Bulk Processing with GPT

Bulk Processing with GPT

This little tutorial gives an introduction on bulk processing with the command shell on Windows and Unix systems. The provided scripts try to stay very generic in order to serve multiple processing requirements. However, not every edge case can be covered. The intention is to cover at least the main use cases. The scripts can probably be improved at multiple points but they can give you a starting point to write your own scripts. If you know improvements to the scripts or have questions regarding the usage of the script you are kindly invited to the SNAP Forum.
A general introduction to GPT and graphs can be found at Creating a GPF Graph.

The four files mentioned below are attached for download.

Table of Contents

The Windows Script

The Unix Script

Description of the Scripts

  1. Unix: The first line tells the shell what interpreter to use to run the script. Here it is bash.
    Windows: The first thing done in the script is to enable delayed expansion. This allows the evaluation of variables within a loop and is needed when iterating over the source products later on.

  2. Next the path to the gpt batch file is specified. This script is later called to process the data products. The path to the script has to be adapted by the user.

  3. The five parameters which must be given to the script are stored in variables for easier readability.

    1. The path to the XML graph file which defines the processing graph performed on the source data product.

    2. The path to a parameter file. The parameters specified in this file are used to configure graph file. The parameters can be given in the plain properties format format.

    3. The path pointing to the directory which contains the source products.

    4. The path pointing to the directory where the processed data shall be placed.

    5. A file prefix in order to alter the name of the source product and indicate the type of processing.

  4. Unix: Some helper functions are defined. They are later used in the main processing section.

  5. An output directory is created to keep hold of the processed data.

  6. Now the iteration over all source products starts. Here only products with the extension 'SAFE' and the prefix 'S2' are considered.

    • The absolute path of the current source file is retrieved.

    • The path to the target file is compiled using the target directory, the file prefix and the name of the source product without extension. The file extension for the BEAM-DIMAP format is always appended.

    • The command line is assembled using the path to the gpt.exe file, the XML graph file, the parameter file and the source file and target file. The -e option is added in order to get longer messages in case of an error.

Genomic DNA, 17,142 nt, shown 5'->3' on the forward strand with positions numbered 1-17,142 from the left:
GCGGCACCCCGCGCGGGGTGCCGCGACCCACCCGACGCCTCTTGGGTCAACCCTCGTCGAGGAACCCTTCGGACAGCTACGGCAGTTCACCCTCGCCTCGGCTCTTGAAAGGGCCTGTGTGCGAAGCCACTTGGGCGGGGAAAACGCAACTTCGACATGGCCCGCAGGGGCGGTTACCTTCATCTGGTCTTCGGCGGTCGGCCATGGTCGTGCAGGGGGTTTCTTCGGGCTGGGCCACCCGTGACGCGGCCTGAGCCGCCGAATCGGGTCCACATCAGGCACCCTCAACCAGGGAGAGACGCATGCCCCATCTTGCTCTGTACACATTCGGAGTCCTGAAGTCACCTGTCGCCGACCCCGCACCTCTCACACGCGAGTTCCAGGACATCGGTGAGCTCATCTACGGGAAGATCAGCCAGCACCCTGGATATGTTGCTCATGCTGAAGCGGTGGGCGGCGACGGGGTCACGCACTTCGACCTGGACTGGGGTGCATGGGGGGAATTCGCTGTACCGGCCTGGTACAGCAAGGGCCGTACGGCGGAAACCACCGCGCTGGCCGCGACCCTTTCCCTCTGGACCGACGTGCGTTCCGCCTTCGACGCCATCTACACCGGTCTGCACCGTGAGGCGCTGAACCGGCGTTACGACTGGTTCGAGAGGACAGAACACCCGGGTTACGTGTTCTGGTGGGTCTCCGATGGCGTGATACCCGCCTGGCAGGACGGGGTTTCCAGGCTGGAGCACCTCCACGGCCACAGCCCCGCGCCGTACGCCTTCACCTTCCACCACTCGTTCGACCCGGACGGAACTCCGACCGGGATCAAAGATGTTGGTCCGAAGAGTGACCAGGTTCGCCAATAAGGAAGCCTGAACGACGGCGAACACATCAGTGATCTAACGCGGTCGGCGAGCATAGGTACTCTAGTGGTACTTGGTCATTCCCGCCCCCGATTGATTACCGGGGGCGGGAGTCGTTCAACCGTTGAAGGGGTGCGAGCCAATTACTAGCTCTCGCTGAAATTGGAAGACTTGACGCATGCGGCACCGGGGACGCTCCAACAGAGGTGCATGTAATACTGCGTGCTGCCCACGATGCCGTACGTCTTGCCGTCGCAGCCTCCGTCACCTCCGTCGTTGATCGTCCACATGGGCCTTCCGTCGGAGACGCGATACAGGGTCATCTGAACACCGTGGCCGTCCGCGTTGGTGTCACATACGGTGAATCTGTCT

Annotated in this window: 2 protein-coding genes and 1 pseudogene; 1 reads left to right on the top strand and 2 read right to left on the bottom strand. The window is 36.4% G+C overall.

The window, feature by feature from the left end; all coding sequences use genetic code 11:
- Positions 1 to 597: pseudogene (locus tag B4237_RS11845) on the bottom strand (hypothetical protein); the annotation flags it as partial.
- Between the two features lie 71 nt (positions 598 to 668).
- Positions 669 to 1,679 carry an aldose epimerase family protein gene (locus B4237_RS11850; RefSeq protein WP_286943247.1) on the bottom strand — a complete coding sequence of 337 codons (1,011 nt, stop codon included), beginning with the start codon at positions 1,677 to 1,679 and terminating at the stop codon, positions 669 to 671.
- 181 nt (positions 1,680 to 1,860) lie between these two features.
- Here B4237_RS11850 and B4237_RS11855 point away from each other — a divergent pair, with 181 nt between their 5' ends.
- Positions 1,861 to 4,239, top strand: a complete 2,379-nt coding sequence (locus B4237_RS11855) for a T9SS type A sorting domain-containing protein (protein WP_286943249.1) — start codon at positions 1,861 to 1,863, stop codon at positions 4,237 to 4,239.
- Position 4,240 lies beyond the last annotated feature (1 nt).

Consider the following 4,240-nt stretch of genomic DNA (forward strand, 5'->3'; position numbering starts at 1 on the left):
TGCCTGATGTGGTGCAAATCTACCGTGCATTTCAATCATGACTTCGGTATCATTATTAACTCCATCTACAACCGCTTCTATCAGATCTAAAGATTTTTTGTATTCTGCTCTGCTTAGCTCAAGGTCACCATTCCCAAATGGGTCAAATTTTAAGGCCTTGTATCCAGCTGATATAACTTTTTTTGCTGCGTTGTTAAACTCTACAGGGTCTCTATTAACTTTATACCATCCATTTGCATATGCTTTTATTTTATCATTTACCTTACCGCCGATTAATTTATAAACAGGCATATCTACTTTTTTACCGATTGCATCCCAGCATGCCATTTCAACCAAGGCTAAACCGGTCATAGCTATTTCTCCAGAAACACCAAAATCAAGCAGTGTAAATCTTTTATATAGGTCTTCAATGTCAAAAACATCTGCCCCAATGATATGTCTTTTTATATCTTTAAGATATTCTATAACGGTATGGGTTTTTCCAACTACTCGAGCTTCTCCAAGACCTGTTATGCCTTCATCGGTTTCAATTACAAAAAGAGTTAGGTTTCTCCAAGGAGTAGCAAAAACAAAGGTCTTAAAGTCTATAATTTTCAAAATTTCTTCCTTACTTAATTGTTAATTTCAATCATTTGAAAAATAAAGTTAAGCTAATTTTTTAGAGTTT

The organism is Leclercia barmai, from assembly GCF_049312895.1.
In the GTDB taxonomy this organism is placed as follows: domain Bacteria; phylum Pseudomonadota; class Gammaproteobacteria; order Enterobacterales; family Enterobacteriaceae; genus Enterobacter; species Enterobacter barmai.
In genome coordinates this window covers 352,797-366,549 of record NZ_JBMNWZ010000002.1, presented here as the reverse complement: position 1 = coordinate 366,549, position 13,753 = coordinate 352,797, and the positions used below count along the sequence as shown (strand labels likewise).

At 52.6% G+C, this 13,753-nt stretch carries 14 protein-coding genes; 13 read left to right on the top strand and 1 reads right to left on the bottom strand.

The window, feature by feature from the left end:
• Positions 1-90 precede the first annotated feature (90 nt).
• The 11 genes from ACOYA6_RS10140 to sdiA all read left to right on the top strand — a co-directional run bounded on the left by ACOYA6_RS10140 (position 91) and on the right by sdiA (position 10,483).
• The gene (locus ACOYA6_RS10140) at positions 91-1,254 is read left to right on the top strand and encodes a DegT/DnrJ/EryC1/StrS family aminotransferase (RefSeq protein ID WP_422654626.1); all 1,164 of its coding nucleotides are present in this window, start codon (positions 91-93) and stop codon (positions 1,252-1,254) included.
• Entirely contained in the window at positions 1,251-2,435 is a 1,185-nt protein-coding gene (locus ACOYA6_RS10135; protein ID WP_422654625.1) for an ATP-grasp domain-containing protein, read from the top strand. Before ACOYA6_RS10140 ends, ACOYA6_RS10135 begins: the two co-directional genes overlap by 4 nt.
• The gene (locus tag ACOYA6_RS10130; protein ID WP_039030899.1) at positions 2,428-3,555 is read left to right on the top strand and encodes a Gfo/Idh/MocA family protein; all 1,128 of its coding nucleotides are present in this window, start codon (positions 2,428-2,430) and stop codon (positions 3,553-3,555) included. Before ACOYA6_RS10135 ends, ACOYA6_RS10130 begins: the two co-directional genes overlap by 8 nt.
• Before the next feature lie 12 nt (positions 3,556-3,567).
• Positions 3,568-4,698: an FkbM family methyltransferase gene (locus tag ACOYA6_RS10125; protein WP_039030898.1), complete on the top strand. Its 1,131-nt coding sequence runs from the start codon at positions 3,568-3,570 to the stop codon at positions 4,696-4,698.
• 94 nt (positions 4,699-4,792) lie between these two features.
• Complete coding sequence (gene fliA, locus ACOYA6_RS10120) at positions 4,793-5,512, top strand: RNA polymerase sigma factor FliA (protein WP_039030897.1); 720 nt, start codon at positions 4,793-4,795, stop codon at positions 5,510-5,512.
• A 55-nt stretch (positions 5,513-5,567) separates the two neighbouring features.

• As last step the command line is executed.

The loop used in the windows batch script is specific for looping recursively over folders in a directory. If the loop should only consider specific files in a source directory the sytanx can be simpler.

for %%F in (%sourceDirectory%\*.nc) do (


This will loop over all *.nc files within the specified source directory.

Known Limitations of the Scripts

  • Naming of the target product is limited. Use cases might be that the name should remain, or a more complex pattern should be applied.

  • Which products of the source directory are used for processing is currently hard coded (only with '.SAFE' extension and 'S2' prefix). This should be configurable.

  • The format of the target product is not configurable.

Example Usage

A set of input Sentinel-2 products shall be processed with the Resample processor.
Therefore a XML graph is defined. For the resampling parameters variables are used. The variables are set in a properties file. This makes it easier to change them. It is also possible to write them directly into the XML graph file, as done for the resampleOnPyramidLevels.

XML Graph File for S2 Resampling (resample_s2.xml)
<graph id="Resample_Sentinel-2"> <version>1.0</version> <node id="resample-s2"> <operator>Resample</operator> <sources> <sourceProduct>${sourceProduct}</sourceProduct> </sources> <parameters> <targetResolution>${resolution}</targetResolution> <upsampling>${up}</upsampling> <downsampling>${down}</downsampling> <flagDownsampling>${flag}</flagDownsampling> <resampleOnPyramidLevels>false</resampleOnPyramidLevels> </parameters> </node> </graph>

When entering expressions directly in the XM file then they often need to be escaped. Some characters have special meanings in XML. If they are used for other purposes, for example in an expression they need to be escaped.

These characters are: “ ' < > &

An expression like this: B8 > 0 && B8 < 0.1

Needs to be written like: B8 %gt; 0 &amp;&amp; B8 &lt; 0.1

More details are on Stackoverflow.


In the parameter file the 4 used parameters are defined.

Parameters File (resample_20m.properties)
resolution=20 down=Min up=Bicubic flag=First

Now as we have all information we can call the scripts from the command line.

On Windows it is assumed that the source products are located in the directory 'C:\Eodata\toProcess' and the XML graph file and the parameter are in the same directory as the batch file. The processed files will go to 'C:\Eodata\toProcess\output' and have the prefix resampled20m

>processDataset.bat resample_s2.xml resample_20m.properties C:\Eodata\toProcess C:\Eodata\toProcess\output resampled20m

On Unix the directory of source products is assumed to be '/Eodata/toProcess' while the XML graph file and the parameter are in the same directory as the script file. The processed files will go to '/Eodata/toProcess/output' and have the prefix resampled20m

>processDataset.bash resample_s2.xml resample_20m.properties "/Eodata/toProcess" "/Eodata/toProcess/output" resampled20m